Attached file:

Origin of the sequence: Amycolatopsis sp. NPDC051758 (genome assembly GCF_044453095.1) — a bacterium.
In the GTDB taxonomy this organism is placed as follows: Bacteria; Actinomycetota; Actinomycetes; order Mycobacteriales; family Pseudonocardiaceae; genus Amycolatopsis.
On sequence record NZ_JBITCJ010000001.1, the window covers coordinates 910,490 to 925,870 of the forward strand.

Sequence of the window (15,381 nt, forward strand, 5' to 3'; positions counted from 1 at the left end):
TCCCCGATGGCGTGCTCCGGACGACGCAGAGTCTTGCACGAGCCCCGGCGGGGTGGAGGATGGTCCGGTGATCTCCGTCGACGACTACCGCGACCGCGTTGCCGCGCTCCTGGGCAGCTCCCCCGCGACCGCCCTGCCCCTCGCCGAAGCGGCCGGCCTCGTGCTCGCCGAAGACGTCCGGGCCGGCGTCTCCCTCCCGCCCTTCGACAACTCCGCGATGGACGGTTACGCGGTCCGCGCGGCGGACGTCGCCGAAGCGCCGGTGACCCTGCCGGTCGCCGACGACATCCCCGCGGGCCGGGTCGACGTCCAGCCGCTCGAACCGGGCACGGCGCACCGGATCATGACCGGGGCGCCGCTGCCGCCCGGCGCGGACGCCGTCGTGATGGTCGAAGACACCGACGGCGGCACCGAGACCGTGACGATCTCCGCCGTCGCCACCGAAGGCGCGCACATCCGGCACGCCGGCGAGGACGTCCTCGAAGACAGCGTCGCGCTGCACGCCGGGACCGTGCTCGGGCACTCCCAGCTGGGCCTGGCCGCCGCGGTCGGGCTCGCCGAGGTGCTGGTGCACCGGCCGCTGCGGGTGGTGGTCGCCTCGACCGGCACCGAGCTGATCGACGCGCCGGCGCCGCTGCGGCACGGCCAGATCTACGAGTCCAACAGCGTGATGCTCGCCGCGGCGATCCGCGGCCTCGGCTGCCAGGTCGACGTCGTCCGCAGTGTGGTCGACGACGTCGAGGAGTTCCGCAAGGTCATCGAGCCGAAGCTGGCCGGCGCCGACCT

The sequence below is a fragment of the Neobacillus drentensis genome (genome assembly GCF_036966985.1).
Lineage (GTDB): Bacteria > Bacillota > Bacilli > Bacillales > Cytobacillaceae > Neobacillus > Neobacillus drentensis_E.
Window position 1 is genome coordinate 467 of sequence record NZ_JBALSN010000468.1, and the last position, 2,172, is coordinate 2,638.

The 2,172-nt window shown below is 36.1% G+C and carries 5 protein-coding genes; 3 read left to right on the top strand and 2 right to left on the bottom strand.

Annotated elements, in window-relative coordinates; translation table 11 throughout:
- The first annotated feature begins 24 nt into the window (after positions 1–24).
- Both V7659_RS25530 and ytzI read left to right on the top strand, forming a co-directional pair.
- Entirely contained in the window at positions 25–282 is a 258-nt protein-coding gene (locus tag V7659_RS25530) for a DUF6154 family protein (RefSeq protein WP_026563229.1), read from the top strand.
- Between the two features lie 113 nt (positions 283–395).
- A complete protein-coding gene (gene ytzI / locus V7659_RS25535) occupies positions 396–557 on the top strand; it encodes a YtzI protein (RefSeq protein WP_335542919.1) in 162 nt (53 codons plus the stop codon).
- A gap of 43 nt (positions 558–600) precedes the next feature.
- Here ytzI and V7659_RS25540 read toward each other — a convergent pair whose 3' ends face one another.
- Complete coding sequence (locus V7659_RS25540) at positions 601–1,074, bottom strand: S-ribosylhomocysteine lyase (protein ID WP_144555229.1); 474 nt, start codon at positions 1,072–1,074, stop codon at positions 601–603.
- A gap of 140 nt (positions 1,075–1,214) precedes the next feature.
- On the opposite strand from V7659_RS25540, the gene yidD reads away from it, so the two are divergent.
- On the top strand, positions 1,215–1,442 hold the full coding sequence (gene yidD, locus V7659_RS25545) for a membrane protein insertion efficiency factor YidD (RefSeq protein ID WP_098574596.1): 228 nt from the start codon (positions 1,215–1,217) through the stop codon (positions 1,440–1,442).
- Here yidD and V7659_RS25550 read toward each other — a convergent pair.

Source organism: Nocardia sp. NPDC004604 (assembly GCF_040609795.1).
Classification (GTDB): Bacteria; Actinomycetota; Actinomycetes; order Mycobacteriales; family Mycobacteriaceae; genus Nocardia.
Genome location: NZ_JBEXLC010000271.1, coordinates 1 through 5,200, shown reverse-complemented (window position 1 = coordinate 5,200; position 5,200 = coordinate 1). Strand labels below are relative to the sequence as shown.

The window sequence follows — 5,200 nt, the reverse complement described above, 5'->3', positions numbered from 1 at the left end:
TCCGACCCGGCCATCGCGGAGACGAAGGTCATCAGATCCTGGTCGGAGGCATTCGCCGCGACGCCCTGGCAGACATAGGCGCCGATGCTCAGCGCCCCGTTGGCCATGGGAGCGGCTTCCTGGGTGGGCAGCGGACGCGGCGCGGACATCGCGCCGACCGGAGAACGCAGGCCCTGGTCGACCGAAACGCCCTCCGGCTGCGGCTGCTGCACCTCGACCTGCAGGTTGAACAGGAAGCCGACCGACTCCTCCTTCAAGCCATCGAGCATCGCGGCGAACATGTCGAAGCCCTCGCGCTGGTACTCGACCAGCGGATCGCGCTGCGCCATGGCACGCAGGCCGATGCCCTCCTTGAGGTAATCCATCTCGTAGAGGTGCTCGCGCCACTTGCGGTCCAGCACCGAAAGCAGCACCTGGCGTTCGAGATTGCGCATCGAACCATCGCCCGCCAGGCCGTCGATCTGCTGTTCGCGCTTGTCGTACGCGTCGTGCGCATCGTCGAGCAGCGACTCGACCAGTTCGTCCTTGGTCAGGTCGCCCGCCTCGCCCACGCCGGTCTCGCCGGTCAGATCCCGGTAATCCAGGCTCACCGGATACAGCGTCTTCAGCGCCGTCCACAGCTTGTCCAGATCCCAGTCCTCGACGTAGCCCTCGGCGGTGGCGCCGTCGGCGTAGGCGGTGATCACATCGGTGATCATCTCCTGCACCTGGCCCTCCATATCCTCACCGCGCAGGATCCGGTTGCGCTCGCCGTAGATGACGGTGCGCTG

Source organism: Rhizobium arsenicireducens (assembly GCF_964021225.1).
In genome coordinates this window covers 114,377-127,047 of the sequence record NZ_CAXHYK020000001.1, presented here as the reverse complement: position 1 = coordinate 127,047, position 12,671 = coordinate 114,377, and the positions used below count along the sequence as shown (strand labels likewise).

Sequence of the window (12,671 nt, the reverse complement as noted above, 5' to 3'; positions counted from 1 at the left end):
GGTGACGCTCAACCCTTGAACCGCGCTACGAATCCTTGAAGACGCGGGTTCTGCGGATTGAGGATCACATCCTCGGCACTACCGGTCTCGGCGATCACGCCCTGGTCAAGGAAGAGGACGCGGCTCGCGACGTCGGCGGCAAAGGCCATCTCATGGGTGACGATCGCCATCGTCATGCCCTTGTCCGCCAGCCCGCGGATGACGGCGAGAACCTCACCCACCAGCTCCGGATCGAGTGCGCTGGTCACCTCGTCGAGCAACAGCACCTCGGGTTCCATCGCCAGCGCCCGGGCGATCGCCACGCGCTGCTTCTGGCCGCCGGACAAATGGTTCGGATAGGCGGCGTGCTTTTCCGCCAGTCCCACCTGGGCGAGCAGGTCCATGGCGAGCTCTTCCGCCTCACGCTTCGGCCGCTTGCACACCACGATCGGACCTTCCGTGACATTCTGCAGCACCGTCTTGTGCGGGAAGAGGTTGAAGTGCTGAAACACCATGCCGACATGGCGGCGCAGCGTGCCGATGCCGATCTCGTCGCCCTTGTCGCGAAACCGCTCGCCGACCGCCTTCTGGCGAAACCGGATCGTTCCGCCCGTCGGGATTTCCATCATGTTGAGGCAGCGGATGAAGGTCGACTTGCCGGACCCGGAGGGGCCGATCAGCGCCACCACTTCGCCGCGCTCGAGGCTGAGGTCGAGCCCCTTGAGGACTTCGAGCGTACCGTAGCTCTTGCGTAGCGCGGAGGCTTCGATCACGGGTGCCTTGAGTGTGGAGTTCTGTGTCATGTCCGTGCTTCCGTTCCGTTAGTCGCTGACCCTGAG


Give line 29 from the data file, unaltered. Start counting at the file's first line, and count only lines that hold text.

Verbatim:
In genome coordinates this window covers 114,377-127,047 of the sequence record NZ_CAXHYK020000001.1, presented here as the reverse complement: position 1 = coordinate 127,047, position 12,671 = coordinate 114,377, and the positions used below count along the sequence as shown (strand labels likewise).